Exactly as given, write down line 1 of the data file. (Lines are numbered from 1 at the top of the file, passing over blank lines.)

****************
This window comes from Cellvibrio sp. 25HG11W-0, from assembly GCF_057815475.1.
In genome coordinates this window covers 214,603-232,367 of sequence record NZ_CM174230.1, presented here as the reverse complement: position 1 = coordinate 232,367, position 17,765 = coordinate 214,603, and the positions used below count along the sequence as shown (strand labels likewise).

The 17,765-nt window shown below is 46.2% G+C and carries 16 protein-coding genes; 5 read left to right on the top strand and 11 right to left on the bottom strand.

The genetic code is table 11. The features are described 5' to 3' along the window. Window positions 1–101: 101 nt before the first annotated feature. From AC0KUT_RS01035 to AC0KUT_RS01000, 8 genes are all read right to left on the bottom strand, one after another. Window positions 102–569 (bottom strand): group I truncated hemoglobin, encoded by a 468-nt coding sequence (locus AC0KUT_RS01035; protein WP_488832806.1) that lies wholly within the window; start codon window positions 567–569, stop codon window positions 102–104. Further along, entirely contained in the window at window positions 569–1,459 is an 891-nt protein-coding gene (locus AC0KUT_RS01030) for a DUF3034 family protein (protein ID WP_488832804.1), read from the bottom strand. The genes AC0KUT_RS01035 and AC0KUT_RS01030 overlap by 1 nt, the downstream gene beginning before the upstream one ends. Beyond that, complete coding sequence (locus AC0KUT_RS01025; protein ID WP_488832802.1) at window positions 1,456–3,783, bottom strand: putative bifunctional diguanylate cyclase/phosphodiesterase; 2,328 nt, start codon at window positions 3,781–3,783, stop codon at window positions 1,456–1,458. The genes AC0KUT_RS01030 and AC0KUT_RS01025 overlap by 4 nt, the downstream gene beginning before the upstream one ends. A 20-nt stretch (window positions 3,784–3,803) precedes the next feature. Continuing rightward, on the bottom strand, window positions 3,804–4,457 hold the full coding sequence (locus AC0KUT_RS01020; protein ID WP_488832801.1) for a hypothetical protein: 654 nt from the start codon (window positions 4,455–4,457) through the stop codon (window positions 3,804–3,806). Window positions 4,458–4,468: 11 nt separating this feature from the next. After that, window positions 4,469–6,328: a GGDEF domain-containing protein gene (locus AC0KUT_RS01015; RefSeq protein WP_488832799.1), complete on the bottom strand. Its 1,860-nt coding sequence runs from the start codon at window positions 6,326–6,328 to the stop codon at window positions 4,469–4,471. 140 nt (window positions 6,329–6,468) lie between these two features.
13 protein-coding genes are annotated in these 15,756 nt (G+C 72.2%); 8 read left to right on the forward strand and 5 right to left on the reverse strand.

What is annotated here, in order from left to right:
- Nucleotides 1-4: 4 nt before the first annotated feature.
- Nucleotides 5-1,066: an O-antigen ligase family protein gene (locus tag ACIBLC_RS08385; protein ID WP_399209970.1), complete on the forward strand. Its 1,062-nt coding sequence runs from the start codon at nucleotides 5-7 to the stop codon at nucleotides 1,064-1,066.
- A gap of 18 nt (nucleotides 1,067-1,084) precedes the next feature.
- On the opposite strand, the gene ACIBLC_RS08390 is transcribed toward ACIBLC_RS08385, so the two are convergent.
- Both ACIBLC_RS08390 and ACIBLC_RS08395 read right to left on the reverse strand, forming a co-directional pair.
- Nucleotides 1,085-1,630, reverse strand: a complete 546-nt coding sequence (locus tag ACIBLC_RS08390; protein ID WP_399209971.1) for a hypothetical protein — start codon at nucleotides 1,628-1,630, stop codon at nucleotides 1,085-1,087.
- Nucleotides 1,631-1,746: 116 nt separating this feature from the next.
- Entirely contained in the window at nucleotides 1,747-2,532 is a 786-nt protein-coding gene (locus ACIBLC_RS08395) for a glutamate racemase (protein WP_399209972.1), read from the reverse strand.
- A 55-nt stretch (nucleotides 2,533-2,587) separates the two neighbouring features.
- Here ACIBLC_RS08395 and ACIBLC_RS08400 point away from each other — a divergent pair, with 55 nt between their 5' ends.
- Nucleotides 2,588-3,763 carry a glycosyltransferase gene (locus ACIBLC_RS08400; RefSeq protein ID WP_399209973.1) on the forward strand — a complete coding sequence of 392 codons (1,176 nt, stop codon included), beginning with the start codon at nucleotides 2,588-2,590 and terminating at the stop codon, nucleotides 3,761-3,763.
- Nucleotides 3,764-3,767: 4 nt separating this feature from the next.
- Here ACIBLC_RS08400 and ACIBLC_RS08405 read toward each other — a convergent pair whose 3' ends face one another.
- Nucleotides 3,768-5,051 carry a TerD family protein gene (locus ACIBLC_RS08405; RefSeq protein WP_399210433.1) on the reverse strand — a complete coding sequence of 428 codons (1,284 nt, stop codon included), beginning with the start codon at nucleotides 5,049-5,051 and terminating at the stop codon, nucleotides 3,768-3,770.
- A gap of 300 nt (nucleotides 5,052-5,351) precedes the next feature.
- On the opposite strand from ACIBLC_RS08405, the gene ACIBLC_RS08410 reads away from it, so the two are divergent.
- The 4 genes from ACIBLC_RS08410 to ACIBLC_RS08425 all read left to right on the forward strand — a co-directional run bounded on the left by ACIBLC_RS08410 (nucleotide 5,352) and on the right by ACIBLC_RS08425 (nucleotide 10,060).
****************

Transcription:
This window comes from Cellvibrio sp. 25HG11W-0, from assembly GCF_057815475.1.